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Something Wicked This Way Comes

We talk with the art writer and curator Stephanie Chefas about her latest show

by CH Contributor in Culture on 22 February 2013

by Vivianne Lapointe

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Something Wicked This Way Comes, a group exhibition curated by Stephanie Chefas, offers a glimpse of what's going on in the wicked minds of ten of today's most innovative and powerful contemporary artists: Annie Owens, Christian Rex van Minnen, Christine Wu, Chrystal Chan, David Ball, Fulvio Di Piazza, Jana Brike, Jessica Ward, Judith Supine and Michael Page. Just in time for the Los Angeles opening, Chefas gave us an alluring sneak peek and answered a few questions.

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How was this group exhibit born? What was the catalyst?

I always search for themes that will inspire artists, but not pigeon-hole them to a specific approach or idea. "Something Wicked" was born merely out of my love and admiration for artists who fearlessly delve into the dark corners of their mind and a desire to see what such a phrase meant to them.

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What is Something Wicked This Way Comes all about? Discuss the themes that stand out the most this show, and why the wicked fascinates your curatorial mind.

The wicked are much more interesting, don't you think? Not that I don't appreciate the hero's journey, but generally speaking good is so boring. The most fascinating part of those narratives are the dark and mysterious elements. I'm more interested in understanding how someone (or something) can become so full of torment rather than the quest to defeat it. Translate that to an art exhibit and you have a celebration of artists whose work is both visually rebellious and viscerally seductive. There's a common thread of pain, suffering, isolation and being different that we're naturally resistant to but are fully embraced in this exhibit and transformed by the artist into something completely stunning.

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How did you come up with this lineup of artists?

Some of the artists I've worked with previously in various exhibitions. Others were part of my 'wish list' (so to speak). Although the artists share a common element, their experience and approach to the work is so vastly different. Overall, I think these are artists with an incredible talent who have a unique voice within the art world.

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Where do you pull inspiration/ discover artists?

Oh gosh, all over. I always keep my eyes open and try to see as much as I can because you never know what can inspire you. A good example of a happy accident was when I discovered David Ball's work. About 3 years ago my finance and I were visiting San Francisco, and on our quest for the perfect happy hour, stumbled into a cigar bar that was displaying a collection of his work. I was mesmerized with the intense dark, surreal imagery. Soon after I invited him to be part of one of my first curatorial projects, then another, and now for 'Something Wicked...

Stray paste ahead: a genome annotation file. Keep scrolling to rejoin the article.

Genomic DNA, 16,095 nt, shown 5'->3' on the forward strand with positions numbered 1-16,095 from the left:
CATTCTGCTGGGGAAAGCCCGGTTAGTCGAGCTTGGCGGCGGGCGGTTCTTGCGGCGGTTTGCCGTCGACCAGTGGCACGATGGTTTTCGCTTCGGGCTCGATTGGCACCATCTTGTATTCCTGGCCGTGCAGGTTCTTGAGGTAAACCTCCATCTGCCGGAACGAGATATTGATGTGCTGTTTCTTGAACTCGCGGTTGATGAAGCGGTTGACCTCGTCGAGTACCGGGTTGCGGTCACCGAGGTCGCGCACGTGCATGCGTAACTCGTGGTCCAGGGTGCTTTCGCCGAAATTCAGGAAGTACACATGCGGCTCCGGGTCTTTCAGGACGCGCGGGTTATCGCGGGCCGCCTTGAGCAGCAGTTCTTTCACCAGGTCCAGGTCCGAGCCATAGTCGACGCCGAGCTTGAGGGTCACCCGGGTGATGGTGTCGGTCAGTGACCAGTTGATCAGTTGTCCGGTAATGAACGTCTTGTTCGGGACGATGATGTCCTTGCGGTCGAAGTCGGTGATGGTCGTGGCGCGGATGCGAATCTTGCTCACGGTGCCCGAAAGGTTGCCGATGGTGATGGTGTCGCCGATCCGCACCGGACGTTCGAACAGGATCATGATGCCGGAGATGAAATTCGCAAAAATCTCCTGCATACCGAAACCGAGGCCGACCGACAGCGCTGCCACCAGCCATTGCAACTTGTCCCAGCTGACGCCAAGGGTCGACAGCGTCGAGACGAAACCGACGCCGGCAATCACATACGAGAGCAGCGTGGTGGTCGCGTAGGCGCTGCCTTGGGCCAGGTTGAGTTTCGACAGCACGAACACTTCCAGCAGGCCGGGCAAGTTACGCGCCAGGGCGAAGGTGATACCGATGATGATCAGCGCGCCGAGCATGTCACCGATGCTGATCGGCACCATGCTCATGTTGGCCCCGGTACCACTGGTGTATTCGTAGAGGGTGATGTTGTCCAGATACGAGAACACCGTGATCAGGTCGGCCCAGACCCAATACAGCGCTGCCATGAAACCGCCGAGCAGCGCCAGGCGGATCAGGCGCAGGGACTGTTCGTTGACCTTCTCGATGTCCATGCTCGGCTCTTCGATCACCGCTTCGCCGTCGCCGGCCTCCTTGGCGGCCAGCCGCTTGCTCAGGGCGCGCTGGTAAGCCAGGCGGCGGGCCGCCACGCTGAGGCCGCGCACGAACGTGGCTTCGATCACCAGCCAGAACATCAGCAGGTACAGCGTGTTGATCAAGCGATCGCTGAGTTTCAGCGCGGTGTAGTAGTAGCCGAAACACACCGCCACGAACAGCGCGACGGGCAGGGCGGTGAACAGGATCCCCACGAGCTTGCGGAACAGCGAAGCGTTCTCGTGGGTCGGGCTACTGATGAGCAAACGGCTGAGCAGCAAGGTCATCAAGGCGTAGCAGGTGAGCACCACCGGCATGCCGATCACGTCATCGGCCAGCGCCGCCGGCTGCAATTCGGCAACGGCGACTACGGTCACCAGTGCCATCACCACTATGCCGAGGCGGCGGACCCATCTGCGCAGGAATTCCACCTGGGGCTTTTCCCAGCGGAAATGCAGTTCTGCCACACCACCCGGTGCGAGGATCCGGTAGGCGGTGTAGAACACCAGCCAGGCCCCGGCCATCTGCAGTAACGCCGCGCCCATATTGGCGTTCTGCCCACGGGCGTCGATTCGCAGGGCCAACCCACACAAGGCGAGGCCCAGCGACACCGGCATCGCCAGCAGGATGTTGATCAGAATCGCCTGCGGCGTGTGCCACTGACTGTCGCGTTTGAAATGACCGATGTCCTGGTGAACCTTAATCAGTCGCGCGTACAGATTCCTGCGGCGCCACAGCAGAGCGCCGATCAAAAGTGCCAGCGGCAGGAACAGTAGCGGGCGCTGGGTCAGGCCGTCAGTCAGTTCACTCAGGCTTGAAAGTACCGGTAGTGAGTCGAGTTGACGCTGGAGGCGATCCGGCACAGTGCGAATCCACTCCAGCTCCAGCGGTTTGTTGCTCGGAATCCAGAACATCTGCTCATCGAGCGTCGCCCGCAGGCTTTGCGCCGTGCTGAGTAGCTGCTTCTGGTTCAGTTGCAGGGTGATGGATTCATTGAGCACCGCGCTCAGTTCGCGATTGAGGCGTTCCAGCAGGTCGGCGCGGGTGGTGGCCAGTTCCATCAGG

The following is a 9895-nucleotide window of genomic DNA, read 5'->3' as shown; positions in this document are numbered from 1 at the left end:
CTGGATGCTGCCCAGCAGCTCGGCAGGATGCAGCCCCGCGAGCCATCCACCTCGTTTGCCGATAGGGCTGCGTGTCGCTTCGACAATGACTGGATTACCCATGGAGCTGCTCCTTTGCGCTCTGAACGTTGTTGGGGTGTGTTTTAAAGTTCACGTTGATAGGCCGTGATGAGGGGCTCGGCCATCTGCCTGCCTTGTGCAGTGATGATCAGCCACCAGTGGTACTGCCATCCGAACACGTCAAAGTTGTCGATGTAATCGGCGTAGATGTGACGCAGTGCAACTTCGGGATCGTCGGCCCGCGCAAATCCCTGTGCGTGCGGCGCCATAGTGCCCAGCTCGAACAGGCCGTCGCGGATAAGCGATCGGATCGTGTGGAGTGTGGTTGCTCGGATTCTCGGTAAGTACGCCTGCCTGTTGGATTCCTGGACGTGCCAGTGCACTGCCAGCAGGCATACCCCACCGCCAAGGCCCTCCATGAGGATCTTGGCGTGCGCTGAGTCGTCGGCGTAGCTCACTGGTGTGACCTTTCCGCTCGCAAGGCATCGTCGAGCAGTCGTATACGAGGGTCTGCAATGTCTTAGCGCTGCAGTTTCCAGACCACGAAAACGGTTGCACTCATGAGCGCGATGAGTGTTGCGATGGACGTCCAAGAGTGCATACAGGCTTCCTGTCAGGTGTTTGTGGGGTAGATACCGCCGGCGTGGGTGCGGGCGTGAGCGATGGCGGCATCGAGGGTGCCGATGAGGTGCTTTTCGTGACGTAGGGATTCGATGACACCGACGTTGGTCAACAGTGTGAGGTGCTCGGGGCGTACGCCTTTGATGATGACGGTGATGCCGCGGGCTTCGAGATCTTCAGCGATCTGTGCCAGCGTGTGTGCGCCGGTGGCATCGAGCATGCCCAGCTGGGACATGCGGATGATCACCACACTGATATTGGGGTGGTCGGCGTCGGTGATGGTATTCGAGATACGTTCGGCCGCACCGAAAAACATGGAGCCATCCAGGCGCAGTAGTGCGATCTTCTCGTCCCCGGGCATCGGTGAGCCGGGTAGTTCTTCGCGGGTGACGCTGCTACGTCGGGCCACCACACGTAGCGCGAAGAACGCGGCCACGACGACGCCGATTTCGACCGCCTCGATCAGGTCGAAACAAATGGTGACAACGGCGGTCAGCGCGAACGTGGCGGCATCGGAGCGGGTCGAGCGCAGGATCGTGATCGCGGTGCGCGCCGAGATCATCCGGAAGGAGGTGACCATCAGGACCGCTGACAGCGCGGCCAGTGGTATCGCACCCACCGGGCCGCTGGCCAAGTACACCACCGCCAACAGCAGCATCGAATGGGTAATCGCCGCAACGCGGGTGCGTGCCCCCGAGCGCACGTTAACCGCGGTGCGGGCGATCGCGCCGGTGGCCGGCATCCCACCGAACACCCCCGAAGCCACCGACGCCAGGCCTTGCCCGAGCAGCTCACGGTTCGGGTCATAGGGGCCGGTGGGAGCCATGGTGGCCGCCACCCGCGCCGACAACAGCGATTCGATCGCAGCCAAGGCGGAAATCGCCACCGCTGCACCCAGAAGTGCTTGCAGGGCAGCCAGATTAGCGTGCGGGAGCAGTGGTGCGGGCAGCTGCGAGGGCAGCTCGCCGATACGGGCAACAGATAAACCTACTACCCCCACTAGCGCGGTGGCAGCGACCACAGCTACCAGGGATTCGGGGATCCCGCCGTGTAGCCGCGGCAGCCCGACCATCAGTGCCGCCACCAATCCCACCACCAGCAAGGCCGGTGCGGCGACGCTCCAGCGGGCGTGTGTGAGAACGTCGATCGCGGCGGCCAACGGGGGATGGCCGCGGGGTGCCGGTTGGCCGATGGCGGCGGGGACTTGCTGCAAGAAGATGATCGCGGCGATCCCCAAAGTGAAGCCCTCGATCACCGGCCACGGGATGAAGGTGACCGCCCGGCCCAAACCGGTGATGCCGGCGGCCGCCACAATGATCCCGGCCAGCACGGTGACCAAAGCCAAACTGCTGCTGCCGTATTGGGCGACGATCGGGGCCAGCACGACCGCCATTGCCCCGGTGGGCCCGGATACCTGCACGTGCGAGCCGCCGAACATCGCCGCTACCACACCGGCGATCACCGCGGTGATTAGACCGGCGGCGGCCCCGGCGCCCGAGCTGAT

Who are some rising stars or new talents you're especially devoted to bringing up?

I'm a big supporter of several of the rising talents in this show; Chrystal Chan, Jessica Ward, Christine Wu. Outside of the show: Soey Milk, JAW Cooper, Cristina Paulos, Casey Weldon, Nom Kinnear King, Lily Mae Martin, David Bray... arghh, too many to type.

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What are your art world pet peeves, if any?

Viewing art is a very subjective experience, but it irks me when people bring too many of their own personal biases about what art should be to the forefront. I come from a background where all art is freedom of expression and should be viewed with an open mind.

Tell us about your blog, Platinum Cheese.

Platinum Cheese is all about sharing insights into the New Contemporary art scene with artist interviews, show reviews, studio visit, etc. There's an intense focus on LA primarily due to the fact that I (along with many of the contributors) are living in LA and soaking up the art culture here. Which is awesome! There are plans to expand. All in due time.... all in due time.

The opening reception for "Something Wicked This Way Comes" takes place Saturday, 23 February 2013 from 7-10pm, at Cella Gallery. The reception is open to the public, and the exhibition will be on view through 16 March 2013. Images courtesy of Stephanie Chefas.

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